Death watch for the Dispatch?

 Newspapers in Alaska have come and gone over the years. Above, the April 8, 1917 edition of The Daily Alaska Dispatch.

Few who read this web site really want to see Anchorage without a daily newspaper.

No, really, you don’t. Great cities deserve great newspapers. And Anchorage has the bone structure of a great city.

But recent reports of the Alaska Dispatch News being slow to pay its bills and now having lawsuits filed over nonpayment  issues have many readers wondering: Could it actually happen? It has, after all, been shrinking, and shrinking again.

The promises made by the current owner to expand coverage have been quietly shelved.

“Providing in-depth reporting and diverse public opinion on this topic is one of the main reasons I bought this newspaper a year ago. An honest, informed conversation about our economy is one of the best contributions we can make to Alaska. To that end, we have ramped up our daily coverage of the state fiscal crisis and launched an Economy section that appears on page A-3 every day except Mondays. Look for even more to come,” Rogoff wrote on April 11, 2015.

Now, the Dispatch death watch has captured the fascination of the reading public.


Howard Weaver wrote about the newspaper war between the Anchorage Times and the Anchorage Daily News in his book, “Write Hard, Die Free.”

The Dispatch was the mouse that ate the lion, the Anchorage Daily News, once upon a time not so very long ago.

The Daily News had eaten, and spit out the Anchorage Times three decades prior, to the dismay of many conservatives who had reveled in the humor of reworking the words on their newspaper delivery tubes to read, “Anchorage Daily Lies.”

It was their mirthful retribution for what they saw as liberal bias.

Since Alice Rogoff became its owner, the newspaper, now known as the Anchorage Dispatch News, has continued its steady march to the left.

The readers? They just stopped getting the paper. Circulation of the Dispatch edition is now in the 23,000 range, which is a quarter of what it was a decade ago. The online presence is still robust, but has also suffered.  The paper seems to be in a death spiral of declining readership, ever-leftward coverage, leading to more declining readership.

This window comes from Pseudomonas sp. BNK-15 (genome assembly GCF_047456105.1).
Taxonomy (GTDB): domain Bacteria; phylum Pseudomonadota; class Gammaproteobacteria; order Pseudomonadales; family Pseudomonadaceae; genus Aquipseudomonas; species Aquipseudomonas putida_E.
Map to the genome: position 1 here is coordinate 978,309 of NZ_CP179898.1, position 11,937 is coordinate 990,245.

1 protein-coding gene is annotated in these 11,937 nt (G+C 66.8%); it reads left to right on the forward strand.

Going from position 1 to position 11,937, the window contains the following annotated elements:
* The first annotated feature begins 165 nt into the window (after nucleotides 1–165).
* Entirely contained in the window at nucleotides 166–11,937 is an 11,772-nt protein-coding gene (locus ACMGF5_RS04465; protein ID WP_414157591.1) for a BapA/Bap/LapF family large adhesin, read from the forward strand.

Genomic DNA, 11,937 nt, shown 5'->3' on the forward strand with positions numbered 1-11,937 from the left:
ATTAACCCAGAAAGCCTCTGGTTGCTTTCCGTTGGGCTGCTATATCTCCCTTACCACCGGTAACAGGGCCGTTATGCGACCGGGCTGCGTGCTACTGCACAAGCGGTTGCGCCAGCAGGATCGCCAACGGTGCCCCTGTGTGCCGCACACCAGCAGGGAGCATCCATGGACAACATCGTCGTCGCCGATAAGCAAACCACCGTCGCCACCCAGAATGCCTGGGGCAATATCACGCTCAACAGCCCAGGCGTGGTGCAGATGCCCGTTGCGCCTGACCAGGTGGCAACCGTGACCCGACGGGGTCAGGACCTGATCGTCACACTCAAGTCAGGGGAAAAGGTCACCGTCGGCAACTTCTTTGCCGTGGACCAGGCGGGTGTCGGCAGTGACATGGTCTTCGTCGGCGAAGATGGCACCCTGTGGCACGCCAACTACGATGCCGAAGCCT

Now that rumors of bills unpaid have turned into searchable court records, the question is, will the Alaska Dispatch News change hands again?

And if so, what kind of shape is it in? Who would buy it? What is it worth? Not the $34 million that Rogoff paid for it, surely.

Morris Communications is owner of the Juneau Empire, the Kenai Peninsula Clarion, the Alaska Journal of Commerce, and several other printed properties in the state. Morris has been a newspaper owner in Alaska since the late 1960s, winning the prize for newspaper ownership longevity in Alaska. The Georgia-based company could make the best go of it, but the problems with the presses and the ADN’s past-due bills might require more cash than Morris would wish to print.

Wick Communications, owner of the Anchorage Press and Frontiersman, might have a shot, but the Arizona-based company would probably turn the Dispatch into a tabloid-sized newspaper. Wick specializes in smaller-format papers in small communities. Buying the ADN would be a stretch.

The Fairbanks Daily News-Miner is, since 2015, owned by a foundation named for the wife of former publisher Charles W. Snedden. The deal included the Kodiak Daily Mirror. Could the Dispatch be given away to a charitable foundation to run? Snedden Foundation assets, around $8 million, might not be enough to keep it afloat.

In any case, giving it away is a long shot, because Rogoff and her former business partner, Tony Hopfinger, are in court over what he claims is his share of the newspaper — a roughly $900,000 obligation that Hopfinger says Rogoff still owes him. That court date is July 11 for oral arguments.

[Read: The summer of Alice Rogoff’s discontent]

[Read: Dispatch founder sues Rogoff]